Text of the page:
control global warming. and puerto rico defaults in paying debt. hello, our top story: u.s. and russia have offered their support to gulf states as the region is in crisis. gulf cooperation council summit in the capital of qatar, doha. john kerry reassured the region that recent nuclear deal with iran would create stability. hashem ahelbarra reports from doha. >> a delicate mission for u.s. secretary of state. john kerry is trying to convince long standing allies that iran's nuclear deal with world powers will bring peace and prosperity. >> translator: the five other european countries have technology and knowledge in the
nuclear field. the countries of the council welcomed it on this basis and on what john kerry demonstrated about iran's development stop tm obtaining nuclear weapons. we hope for more than this not only for iran but to move them from the middle east. >> reporter: in a bid to allay their fears the u.s. has offered to sell advanced weapons and upgrade the region's defense capabilities. >> today my counterparts and i discussed the steps that we will take. and how we intend to build an even stronger, more enduring and more strategic partnership with particular focus on our cooperative counterterrorism, counterinsurgency and also, on our cooperation in countering the destabilizing activities taking place in the region.
>> reporter: the predominantly sunni muslim countries need more than just reassurances. they accuse iran of backing their shia proxies and interfering in the region, accusations dismissby iran which has recently called for more cooperation with its neighbors. russia could be the country to bridge differences between iran and its arab neighbors. foreign minister sergey lavrov says russia is willing to he help negotiate political deals in syria and yes, ma'am. >> we have always been in favor of the bloodshed stopping in syria and we are not giving any kind of unconditional support to anybody except to the syrian people. and the main threat in that country to our mind and in the middle east as a whole is that which emanates from the so-called islamic state. >> an agreement between all sides in doha could put an end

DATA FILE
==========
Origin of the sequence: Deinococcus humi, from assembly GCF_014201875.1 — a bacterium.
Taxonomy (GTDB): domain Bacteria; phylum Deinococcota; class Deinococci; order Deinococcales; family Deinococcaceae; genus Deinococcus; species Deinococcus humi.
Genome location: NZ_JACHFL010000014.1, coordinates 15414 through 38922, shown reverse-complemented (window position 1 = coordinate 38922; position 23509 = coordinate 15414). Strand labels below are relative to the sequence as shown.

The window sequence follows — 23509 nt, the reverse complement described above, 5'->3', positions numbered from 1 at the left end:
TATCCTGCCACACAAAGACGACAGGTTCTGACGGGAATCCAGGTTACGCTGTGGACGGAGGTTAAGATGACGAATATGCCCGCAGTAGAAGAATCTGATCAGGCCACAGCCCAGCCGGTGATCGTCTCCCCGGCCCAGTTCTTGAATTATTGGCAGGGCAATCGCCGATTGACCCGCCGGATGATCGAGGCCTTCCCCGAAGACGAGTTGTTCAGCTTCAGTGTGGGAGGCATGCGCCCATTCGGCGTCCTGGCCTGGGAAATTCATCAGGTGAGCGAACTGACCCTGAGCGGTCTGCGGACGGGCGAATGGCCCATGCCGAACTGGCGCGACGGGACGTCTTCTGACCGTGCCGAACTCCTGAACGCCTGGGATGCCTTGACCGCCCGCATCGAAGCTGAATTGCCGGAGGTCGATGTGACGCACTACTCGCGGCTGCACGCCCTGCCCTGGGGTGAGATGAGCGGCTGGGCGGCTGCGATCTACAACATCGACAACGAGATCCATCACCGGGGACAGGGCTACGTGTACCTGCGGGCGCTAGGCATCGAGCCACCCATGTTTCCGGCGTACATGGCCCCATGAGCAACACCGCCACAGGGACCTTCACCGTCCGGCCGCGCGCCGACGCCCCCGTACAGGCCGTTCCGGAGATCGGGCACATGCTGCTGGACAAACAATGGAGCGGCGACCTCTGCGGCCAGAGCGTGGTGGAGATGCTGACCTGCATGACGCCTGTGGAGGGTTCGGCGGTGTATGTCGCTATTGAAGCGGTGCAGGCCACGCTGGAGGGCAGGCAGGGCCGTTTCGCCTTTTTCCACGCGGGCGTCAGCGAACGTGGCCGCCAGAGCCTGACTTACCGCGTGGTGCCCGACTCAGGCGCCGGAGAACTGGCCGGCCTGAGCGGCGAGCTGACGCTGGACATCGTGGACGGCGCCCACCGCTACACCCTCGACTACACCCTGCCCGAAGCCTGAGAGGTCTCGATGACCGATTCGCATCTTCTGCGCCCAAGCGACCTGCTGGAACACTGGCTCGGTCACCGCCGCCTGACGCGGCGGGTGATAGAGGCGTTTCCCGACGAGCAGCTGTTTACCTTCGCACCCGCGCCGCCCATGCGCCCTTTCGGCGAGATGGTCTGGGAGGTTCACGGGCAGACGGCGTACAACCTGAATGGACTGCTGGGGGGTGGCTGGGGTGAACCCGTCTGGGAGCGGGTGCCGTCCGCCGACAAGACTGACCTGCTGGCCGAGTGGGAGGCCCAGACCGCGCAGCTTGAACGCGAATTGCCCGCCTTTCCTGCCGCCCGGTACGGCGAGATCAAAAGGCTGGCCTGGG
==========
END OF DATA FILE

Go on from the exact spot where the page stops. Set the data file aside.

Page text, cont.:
to the long running civil war in syria and increased fighting in yemen. >> reporter: >> the policy of the united states with respect to syria is clear. we believe that assad and the assad regime long ago lost legitimacy. in part because of his regime's continued brutality against the syrian people themselves and that has been a magnet for foreign fighters drawing them to syria, fueling rise of daesh and other violent extremist groups. he and since there is no military solution to syria's challenges there has to obviously be a political solution. >> reporter: the u.s. feels the iran deal is a good solution but the arab group has reservations. saudis have warns they military.
hashem ahelbarra, al jazeera, doha. >> in yemen antihouthi forces led by saudi led coalition air strikes have taken control of the al admin air base, in the east province of lahich. the lah rvetio lahich province. >> dplii be >> idlib province has undergone an air attack by syrian army plane that crashed. >> translator: it is a popular market that is parked with
vendors who you can see are under the debris. the war plane its pilot and its rockets hit the market and nadged can it completely. -- damaged it completely. >> more than a dozen people were reportedly killed and many more wounded. >> when it carried out the air strike the war plane immediately went down. bodies of people are still under the rubble. >> reporter: at a makeshift hospital nearby the injured were treated. most hospitals in idlib have been destroyed. activists say it's a deliberate tactic by the government. when the charity doctors without borders have ited idlib it witnesses a real issue, messages that they shot down the plane some witnesses think the jet may have developed a fault. >> when the pilot fired two mixes omissiles on the market, l